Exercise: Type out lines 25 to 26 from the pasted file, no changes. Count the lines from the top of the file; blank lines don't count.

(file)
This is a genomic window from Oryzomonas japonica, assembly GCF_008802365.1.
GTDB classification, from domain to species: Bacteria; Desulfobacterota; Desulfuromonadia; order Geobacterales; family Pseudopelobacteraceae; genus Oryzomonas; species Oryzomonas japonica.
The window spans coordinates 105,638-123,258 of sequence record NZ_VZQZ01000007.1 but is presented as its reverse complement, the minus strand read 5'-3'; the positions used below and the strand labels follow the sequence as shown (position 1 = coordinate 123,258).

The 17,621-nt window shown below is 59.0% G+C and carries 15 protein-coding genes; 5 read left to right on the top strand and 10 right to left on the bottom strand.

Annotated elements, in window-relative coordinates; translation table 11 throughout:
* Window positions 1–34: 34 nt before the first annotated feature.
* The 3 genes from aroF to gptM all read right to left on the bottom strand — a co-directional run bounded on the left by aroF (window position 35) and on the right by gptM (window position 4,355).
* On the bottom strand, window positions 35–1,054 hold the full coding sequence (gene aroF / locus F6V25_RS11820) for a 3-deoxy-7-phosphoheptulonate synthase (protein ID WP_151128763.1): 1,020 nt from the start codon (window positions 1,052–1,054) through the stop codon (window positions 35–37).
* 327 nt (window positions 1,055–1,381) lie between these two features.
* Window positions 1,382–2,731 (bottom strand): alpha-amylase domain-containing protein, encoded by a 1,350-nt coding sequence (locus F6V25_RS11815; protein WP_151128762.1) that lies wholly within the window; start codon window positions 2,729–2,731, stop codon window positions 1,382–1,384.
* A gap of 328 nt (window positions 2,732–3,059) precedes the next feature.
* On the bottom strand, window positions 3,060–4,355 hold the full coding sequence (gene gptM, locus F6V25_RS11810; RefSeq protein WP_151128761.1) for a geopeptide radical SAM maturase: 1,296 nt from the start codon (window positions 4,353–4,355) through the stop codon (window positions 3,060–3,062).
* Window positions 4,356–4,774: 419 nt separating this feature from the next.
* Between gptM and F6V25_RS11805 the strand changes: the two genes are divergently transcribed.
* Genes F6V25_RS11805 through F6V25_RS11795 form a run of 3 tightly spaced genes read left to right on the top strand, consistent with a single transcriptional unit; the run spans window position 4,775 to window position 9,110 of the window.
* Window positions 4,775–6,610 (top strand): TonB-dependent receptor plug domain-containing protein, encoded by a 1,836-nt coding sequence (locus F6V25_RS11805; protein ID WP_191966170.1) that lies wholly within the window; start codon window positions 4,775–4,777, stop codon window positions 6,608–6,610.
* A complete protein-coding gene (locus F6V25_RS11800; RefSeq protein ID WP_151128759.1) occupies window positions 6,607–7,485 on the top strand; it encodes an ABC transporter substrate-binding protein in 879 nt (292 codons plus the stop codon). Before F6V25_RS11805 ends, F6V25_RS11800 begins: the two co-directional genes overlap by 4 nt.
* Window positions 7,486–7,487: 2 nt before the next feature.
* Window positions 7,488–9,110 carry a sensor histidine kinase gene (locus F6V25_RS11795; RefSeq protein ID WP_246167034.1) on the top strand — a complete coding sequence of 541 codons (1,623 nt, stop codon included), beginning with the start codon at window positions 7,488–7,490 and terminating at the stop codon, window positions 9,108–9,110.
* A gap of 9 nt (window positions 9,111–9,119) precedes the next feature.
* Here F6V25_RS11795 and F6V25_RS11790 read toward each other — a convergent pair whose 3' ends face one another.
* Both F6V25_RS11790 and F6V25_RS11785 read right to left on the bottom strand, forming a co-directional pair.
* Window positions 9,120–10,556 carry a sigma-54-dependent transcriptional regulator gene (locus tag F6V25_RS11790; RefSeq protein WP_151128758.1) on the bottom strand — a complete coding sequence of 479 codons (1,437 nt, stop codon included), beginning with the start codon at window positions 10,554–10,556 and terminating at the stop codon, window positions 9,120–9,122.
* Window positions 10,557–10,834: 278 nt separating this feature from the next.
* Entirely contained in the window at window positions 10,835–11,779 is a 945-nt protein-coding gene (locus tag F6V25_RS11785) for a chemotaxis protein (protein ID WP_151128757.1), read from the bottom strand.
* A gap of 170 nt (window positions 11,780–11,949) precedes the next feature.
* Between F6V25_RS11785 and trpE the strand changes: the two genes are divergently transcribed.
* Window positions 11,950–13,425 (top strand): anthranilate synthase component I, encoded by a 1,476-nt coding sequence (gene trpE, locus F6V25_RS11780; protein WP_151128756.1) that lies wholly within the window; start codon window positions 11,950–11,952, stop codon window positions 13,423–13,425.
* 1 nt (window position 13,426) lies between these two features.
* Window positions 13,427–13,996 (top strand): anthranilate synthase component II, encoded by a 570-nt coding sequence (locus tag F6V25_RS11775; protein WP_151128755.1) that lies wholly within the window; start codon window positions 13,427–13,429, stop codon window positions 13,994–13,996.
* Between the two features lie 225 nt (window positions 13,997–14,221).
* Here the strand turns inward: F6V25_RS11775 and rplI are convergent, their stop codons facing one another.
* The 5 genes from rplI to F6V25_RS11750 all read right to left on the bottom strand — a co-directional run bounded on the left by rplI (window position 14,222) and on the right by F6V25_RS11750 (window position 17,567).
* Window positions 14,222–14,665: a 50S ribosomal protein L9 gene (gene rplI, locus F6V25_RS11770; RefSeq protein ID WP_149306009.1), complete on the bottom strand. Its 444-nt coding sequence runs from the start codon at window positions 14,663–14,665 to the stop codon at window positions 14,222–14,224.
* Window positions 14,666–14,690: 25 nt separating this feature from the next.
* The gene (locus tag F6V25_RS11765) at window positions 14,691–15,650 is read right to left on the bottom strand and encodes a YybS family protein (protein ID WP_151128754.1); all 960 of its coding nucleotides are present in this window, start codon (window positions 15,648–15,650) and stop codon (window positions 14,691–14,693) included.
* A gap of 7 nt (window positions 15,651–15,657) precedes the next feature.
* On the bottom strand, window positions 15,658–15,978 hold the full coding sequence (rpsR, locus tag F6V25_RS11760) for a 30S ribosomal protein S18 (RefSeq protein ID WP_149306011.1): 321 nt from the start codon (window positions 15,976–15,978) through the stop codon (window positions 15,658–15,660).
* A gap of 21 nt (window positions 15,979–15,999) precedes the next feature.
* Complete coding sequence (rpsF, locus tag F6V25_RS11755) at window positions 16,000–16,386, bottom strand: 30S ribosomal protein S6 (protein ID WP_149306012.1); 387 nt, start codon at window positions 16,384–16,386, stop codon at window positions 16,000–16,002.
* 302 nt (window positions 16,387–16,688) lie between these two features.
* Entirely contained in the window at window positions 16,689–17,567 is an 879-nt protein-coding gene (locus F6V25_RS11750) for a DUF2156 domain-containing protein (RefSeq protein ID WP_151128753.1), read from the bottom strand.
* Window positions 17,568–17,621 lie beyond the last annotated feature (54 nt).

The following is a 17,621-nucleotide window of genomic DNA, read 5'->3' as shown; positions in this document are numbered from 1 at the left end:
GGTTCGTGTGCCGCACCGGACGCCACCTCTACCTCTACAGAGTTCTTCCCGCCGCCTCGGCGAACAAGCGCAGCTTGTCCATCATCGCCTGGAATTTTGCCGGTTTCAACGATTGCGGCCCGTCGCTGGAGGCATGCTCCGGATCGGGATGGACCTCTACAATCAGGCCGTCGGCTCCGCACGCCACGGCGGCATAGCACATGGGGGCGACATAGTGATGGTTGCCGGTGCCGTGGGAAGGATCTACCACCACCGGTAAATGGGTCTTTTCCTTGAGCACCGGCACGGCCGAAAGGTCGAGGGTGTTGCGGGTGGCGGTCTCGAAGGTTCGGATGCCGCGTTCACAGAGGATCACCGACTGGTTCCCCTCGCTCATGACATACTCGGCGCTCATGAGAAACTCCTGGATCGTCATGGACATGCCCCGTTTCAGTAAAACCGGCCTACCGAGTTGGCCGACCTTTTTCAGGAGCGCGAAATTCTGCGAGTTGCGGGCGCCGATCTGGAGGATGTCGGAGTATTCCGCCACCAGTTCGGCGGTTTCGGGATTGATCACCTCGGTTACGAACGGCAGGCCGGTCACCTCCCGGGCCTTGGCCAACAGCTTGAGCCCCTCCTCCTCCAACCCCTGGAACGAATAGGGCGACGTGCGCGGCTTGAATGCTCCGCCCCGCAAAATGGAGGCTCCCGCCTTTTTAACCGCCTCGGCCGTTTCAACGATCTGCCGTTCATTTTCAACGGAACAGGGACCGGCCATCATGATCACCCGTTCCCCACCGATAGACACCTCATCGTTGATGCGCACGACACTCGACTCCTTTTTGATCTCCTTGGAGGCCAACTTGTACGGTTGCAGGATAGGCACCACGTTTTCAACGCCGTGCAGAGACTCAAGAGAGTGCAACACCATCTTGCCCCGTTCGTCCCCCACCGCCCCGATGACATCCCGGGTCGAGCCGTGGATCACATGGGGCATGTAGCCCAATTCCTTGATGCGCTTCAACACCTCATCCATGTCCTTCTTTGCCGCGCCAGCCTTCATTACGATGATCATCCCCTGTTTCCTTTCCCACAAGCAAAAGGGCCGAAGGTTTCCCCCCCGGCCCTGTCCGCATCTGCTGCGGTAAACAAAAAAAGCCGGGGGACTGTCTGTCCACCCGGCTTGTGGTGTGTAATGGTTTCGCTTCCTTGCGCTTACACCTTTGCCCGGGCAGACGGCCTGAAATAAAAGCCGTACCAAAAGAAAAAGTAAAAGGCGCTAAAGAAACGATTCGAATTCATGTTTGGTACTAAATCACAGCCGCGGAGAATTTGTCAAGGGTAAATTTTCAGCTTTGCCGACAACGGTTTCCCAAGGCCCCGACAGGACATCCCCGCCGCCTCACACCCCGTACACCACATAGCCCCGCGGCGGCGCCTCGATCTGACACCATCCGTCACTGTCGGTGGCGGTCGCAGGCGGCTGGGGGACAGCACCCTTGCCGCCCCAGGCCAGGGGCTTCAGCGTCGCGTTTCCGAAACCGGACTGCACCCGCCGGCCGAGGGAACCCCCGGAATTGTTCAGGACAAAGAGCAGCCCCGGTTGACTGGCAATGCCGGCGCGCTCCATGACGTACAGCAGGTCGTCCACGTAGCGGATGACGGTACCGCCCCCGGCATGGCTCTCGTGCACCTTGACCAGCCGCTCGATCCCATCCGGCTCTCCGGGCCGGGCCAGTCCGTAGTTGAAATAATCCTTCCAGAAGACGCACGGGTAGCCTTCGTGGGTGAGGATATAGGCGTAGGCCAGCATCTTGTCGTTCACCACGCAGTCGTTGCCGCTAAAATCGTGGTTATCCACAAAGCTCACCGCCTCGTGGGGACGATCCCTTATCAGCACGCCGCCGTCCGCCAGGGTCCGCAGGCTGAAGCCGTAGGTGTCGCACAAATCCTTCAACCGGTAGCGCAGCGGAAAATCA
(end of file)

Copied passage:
* Entirely contained in the window at window positions 10,835–11,779 is a 945-nt protein-coding gene (locus tag F6V25_RS11785) for a chemotaxis protein (protein ID WP_151128757.1), read from the bottom strand.
* A gap of 170 nt (window positions 11,780–11,949) precedes the next feature.